6. As a collector of live music recordings, I’ve grown incredibly skeptical of anything hailed as “definitive” because I’m not sure who’s made that determination, and why. Is it based on sound quality? Is it based on how the recording is packaged for the collector? I would vote yes to both of these questions and, as a result, firmly conclude that this latest masterpiece by the wonderful Tarantura label can only be topped by a true soundboard recording of this show PLUS sweet packaging to accompany the recording. How terrible was EVSD’s packaging when first presenting this show in the longest version to date? I’d say very, and particularly for the asking price. Wendy’s “Fatally Wanderer” was (and is) a great surprise to me, but it, too, suffered from unimaginative packaging. And then there’s T’s effort, which to my ears and eyes is the result of care and respect for the collectors who are into this kind of stuff. So, for me, Tarantura’s version of 929 stands as definitive. It also stands beautifully on my shelf.

  7. Due to the hype of this particular release I went back and revisited the other versions of this show I have in my collection (Please Please Me – Wendy, Japan Wonderful Place – Beelzebub, Fatally Wanderer 929 – Wendy, Last Stand Box Set, 2 diff. Low Gens) so that I would be better prepared to compare and rate this set accordingly. After checking my mailbox yesterday I opened the package containing this release. I sat down and started my 5 disc listening party. The first thing that struck me was how much clearer this release sounds compared to other releases. A lot of the quiet stage banter between members seems to jump out and is more present in the recording. Alos the transactions between sources is executed rather well. While there are a few issues during the Organ Solo I am pleasantly surprised and very happy to have this in my collection. Now keep in mind that this is my opinion and I am not a sound engineer. Everyone’s speakers are going to sound different so in a sense everyone’s listening experience will be different. The best thing we can do as collectors is to report on whether or not we feel others should add this to their collection. I think everyone would be happy to have this release. I know I am… HarleyDog (May 2, 2008)

  8. “Super Elite”??…well it must be true what they say, membership DOES have its privileges. :-) For what its worth though I like this release as well. As gsparaco even mentions in his “A Note About Sound Quality Section”, sound quality is indeed a very subjective issue. But for me it is not JUST about the sound. Of course that is important. But when you have Very good (or better) sound + great packaging + low print run, then you have the recipe for a very desirable collectible piece. Just my non-super elite 2 cents. :-)

  9. Not elite, SUPER elite. The Superelite are those who know the bootlegger personally and were able to actually get this title. And regarding the remastering faults, if I paid $170 to the bootlegger (or three times that through Fisheads) I would be really pissed off. For this kind of money, it must be perfect.

    And if you didn’t listen to all of the other releases of this tape, how can you say this is the best one of all?

  10. I wouldn’t consider myself “ELITE” however I agree with gobucks that this title is clearer and better sounding compared to both versions of Wendys “Fatally Wanderer”, EV’s “You Were There In Spirits”, Mad Dogs “Smoke Gets In Your Eyes”, and Last Stand Disc “Complete Live In Japan”. I will admit I didn’t listen completely to all of the above however I did listen to enough that I feel comfortable submitting this. My only complaint is the diginoise during the “Organ Solo” which GS mentions above.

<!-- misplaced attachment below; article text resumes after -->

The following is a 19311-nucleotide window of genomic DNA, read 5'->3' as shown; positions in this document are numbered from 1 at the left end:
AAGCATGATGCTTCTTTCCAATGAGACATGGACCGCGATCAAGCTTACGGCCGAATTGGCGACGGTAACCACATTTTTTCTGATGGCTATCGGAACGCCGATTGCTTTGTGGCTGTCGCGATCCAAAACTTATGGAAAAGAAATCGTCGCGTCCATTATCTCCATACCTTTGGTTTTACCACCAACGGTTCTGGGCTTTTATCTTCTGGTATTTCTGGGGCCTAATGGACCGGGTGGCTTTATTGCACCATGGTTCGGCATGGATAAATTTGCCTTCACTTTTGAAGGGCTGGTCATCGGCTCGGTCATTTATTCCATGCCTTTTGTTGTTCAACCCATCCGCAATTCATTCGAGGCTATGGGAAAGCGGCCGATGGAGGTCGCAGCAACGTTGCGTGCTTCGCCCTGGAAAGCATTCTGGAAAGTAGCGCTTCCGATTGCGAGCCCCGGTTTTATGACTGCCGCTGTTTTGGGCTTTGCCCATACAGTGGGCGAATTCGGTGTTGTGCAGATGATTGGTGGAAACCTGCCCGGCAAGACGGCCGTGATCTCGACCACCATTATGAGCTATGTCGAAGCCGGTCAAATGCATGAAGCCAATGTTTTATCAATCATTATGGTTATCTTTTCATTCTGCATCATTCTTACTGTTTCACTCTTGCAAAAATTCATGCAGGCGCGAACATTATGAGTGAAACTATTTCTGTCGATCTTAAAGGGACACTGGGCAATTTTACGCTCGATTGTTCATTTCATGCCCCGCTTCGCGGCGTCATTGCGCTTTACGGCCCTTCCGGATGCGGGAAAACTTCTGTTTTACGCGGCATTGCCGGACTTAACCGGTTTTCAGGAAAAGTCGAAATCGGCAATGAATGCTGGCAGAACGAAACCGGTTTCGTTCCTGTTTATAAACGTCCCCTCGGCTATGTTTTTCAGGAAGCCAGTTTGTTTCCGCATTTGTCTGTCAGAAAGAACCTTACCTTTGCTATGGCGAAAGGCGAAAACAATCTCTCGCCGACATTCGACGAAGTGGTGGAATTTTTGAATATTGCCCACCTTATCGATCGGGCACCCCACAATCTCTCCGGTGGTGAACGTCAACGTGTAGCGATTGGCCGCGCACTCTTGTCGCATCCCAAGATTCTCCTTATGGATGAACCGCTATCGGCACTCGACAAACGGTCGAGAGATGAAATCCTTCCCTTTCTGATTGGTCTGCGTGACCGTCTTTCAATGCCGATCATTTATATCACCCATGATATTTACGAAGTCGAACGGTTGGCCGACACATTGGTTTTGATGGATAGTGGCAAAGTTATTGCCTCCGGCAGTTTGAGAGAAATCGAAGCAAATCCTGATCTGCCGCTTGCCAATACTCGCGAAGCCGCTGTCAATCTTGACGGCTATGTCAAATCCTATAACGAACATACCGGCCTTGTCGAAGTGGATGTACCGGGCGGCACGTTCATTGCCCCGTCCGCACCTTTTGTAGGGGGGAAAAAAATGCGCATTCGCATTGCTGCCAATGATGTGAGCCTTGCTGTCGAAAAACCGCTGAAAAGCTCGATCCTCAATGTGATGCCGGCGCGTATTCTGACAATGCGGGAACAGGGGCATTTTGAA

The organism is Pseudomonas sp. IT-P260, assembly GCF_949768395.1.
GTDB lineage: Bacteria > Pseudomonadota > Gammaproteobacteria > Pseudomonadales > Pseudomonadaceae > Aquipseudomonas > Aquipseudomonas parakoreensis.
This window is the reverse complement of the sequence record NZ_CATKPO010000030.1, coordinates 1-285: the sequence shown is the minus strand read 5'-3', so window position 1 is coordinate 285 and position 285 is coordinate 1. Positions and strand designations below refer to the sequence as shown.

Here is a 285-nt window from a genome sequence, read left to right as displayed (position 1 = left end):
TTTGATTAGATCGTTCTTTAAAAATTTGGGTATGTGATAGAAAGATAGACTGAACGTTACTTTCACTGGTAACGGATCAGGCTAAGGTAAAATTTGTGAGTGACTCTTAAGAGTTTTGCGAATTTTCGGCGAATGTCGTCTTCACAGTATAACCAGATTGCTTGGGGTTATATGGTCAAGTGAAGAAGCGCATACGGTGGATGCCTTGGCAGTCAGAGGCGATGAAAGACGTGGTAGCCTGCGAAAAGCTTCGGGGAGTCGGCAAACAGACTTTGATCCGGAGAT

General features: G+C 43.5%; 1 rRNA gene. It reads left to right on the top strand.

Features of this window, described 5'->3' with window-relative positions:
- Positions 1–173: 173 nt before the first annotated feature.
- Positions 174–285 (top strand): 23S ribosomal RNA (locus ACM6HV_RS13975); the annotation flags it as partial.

11. This box set contains a 3 CD thick paper foldout case called “Geisha” and a separate 2 CD thick paper case called “Live in Osaka”. The important centerpiece of the box set is the 3 CD “Geisha” set. The main source tape used for this box set has been referred to as the “soundboard” source and has been around for many years. However, there is some confusion about that tape as it is not from the soundboard at all but is rather a very good to excellent audience tape. Tarantura (like Wendy) has filled in the gaps in the better “soundboard” source with the 2 alternative audience tapes that exist for this show and can be found in the 5 CD 929 box set on TDOLZ. The 1st 3 CD’s of the Tarantura box set sound cleaner & clearer than the Wendy title “Fatally Wanderer”. To achieve the clearer sound quality Tarantura did compress the tape somewhat. However, it really does not take away from the enjoyment of listening to the CD’s, especially at higher volume levels. Tarantura has done an excellent job editing in the alternative source tapes to fill in gaps and cuts in the main source tape i.e. During Pennies From Heaven in D&C. The edits are smoother and less jarring than those found on Wendy’s release. The final 2 CD’s from the Tarantura box set, “Live in Osaka”, contain an incomplete and rough version of the main “soundboard” source. The discs say “Rock Solid Records” on them. So, it is possible they are a copy of the old CD release “Live in Japan 1971″ on the Rock Solid Records label. But, I do not own that release and can not say for certain. All in all, this is a very good release by Tarantura. Yes, the artwork is quite nice as well. It will be very hard to find a copy. But take heart, as another version of the release will be available soon.

  12. Great overview of this release… However, I believe too much space was utterly wasted commenting on the sound quality. In fact, why even mention the music at all? It’s truly inconsequential next to the packaging.
    I’ve heard whispered rumors that the next Tara release will be a previously unseen artist-rendered depiction of Jimmy Page in the buff (unmasking for the first time his long-rumored swastika buttock-tattoo) in a hand printed edition of 5! No music included! Sweet. All hail the almighty Tarantura. Again, delightful review!